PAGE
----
And neuroscientists have learned from imaging studies how addiction takes over the brain’s reward center, hijacking dopamine pathways and robbing people of their ability to enjoy simple pleasures.

“It uses a lot of the same dopamine reward system that is the basis of addictions to promote healthy behavior change,” said University of Vermont psychologist Stephen Higgins, who pioneered the method in 1991. Their recent research shows that it helps pregnant women quit and quit smoking. improves the health of your babies.

“Biologically, substance use lights up the same part of the brain that lights up when a person wins the lottery, falls in love, or experiences something really positive and exciting,” said psychologist Sara Becker of the Northwestern University.

The same path is lit if someone wins a reward.

“That’s part of what’s so powerful about these programs,” Becker said.

Support has never been stronger. The Biden administration supports the method in its National Drug Control Strategy. This fall, California will launch a pilot program designed to reward $10 gift cards that pass drug tests for stimulants. Oregon will use tax revenue from the state’s legal marijuana industry to pay for similar incentives. Montana launched a program in March with a federal grant.

The U.S. Department of Health and Human Services is working to revise its guidelines on how much government grant money can be spent on prizes, rewards and cash cards. Researchers say the current cap of $75 per patient is arbitrary and ineffective and should be increased to $599.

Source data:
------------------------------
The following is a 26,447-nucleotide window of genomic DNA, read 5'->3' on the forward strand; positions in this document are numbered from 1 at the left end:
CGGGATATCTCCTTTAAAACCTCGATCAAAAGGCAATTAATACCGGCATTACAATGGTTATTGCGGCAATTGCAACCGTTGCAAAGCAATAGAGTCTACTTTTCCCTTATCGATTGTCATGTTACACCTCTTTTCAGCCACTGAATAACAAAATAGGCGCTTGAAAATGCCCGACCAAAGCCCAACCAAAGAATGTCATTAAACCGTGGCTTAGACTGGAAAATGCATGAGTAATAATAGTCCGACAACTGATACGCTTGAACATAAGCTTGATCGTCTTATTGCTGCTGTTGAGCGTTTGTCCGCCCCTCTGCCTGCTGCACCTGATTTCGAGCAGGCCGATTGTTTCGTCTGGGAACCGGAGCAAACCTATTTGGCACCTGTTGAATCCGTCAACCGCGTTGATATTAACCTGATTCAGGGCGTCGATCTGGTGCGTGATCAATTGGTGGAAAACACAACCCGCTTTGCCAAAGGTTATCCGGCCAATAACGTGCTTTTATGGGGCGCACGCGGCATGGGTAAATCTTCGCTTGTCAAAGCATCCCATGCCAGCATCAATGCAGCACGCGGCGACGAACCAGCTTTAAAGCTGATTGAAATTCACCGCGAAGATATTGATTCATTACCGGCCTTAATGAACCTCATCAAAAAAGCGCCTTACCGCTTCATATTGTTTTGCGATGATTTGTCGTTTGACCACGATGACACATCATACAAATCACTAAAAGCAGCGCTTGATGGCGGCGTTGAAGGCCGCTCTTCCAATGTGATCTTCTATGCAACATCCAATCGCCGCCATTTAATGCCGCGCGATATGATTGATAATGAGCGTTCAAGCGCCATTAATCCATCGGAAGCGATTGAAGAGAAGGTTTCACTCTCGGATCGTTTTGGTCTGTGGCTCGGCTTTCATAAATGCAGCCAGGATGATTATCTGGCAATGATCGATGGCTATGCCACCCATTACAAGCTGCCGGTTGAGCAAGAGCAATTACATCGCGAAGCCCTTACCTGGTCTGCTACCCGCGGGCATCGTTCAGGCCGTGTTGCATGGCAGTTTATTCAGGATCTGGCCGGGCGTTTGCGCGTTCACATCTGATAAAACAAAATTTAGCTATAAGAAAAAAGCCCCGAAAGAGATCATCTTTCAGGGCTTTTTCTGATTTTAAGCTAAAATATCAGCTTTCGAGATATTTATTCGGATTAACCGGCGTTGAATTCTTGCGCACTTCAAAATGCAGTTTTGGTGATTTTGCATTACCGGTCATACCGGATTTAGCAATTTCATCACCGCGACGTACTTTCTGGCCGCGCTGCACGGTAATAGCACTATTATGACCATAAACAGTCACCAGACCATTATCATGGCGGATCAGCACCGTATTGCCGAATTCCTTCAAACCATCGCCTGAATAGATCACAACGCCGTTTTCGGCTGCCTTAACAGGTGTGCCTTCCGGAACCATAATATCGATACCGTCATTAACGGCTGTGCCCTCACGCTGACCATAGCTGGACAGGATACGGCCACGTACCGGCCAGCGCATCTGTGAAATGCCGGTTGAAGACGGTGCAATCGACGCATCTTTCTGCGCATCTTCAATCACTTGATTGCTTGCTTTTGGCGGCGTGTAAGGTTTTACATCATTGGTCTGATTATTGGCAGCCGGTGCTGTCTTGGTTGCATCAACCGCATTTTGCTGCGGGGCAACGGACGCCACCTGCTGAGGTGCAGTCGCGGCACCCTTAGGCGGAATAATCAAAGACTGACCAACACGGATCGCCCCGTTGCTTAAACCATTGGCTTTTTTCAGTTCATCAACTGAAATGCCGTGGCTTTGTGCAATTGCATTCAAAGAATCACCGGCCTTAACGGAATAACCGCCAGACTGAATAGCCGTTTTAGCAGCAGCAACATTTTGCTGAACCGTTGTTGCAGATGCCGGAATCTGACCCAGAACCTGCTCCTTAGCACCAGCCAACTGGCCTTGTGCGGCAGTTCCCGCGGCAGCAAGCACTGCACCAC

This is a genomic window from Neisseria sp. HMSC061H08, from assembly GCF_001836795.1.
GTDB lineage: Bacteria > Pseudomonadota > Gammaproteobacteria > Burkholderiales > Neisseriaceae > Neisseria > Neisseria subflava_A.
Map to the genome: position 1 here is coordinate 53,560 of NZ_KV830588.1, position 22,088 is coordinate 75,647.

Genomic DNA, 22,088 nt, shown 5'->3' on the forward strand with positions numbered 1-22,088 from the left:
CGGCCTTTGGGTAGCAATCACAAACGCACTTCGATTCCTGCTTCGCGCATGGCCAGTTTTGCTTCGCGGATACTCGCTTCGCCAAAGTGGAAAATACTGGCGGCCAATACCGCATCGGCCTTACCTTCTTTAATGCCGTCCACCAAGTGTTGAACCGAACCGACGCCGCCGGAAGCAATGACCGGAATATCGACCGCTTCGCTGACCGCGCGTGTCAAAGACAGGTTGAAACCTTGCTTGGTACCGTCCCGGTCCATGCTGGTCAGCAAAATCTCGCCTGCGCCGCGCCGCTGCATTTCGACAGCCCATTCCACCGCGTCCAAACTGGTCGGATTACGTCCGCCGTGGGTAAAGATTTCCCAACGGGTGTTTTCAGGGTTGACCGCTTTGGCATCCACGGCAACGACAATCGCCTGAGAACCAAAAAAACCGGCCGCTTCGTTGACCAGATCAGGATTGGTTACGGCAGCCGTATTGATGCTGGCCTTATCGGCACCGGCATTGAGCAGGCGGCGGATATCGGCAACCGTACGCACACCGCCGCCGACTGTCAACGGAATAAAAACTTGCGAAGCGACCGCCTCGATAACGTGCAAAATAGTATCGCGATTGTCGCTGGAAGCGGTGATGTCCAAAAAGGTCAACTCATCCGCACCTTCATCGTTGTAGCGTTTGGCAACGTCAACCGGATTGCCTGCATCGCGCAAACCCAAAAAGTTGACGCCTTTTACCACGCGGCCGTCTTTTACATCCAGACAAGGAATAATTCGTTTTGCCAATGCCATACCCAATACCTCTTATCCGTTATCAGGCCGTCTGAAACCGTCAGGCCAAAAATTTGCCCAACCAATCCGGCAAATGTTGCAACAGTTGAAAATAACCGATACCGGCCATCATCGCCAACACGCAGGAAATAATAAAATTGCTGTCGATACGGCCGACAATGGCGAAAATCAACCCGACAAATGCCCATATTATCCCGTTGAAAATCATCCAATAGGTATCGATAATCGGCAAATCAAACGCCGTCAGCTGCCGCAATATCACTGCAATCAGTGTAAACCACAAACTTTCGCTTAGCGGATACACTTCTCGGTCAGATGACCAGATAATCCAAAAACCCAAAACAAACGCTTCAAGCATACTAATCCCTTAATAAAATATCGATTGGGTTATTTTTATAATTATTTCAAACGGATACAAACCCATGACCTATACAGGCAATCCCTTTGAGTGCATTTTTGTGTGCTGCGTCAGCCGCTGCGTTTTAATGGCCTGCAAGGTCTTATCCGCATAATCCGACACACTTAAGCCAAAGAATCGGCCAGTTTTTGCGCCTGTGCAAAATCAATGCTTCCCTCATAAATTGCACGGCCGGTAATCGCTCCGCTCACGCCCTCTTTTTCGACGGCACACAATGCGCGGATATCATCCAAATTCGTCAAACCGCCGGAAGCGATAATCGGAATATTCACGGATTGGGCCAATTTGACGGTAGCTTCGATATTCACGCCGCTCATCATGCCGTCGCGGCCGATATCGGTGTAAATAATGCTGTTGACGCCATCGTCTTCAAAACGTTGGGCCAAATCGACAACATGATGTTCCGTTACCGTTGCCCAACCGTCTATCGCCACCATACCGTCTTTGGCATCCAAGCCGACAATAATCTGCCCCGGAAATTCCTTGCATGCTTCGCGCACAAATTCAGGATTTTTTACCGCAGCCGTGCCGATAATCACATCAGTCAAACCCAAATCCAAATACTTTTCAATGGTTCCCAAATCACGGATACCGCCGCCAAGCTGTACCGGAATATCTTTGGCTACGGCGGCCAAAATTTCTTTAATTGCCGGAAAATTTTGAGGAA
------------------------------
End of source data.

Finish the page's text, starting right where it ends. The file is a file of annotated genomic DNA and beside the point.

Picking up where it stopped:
The method “is a widely studied and proven intervention that has been successful in treating people with a variety of substance use disorders,” said Dr. Yngvild K. Olsen, who directs the Center for Treatment of substance abuse by the US government.

Rewards programs can be low-tech, pieces of paper out of a fishbowl, or high-tech, with “smart” debit cards programmed so they can’t be spent at liquor stores or converted to cash at an ATM.

Maureen Walsh is a 54-year-old Philadelphia flower shop owner who avoids opioids with the help of a smartphone app called DynamiCare. When you pass a saliva test, you earn cash with a smart card. She uses the money to treat herself to a new pair of shoes or donate to a favorite cause.

“The payoff for me was knowing I was clean and the test proved it,” Walsh said.

For Lewis, the Connecticut man in opioid recovery, a weekly prize draw became a way to bring home gifts for his mother.

“The awards make me feel good,” he said. “But the awards make my mother feel very good. I’m talking about Tony the BIG Tiger!”

On a recent summer day, Lewis had earned a chance to draw 10 slips — 10 chances to win prizes, including a tablet. The grand prize eluded him, but he won six small prizes and $20 in grocery gift cards.

“Recovery isn’t all fists and clenched teeth, you know what I mean?” Lewis said later. “It can be fun, where you can exhale and you can breathe in and get excited, because you don’t know what you’re going to win today.”

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AP video reporter Emma H. ​​Tobin contributed to this report.

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The Associated Press Department of Health and Science is supported by the Department of Science Education at the Howard Hughes Medical Institute. The AP is solely responsible for all content.

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Source: Candy, cash, gifts: How rewards aid addiction recovery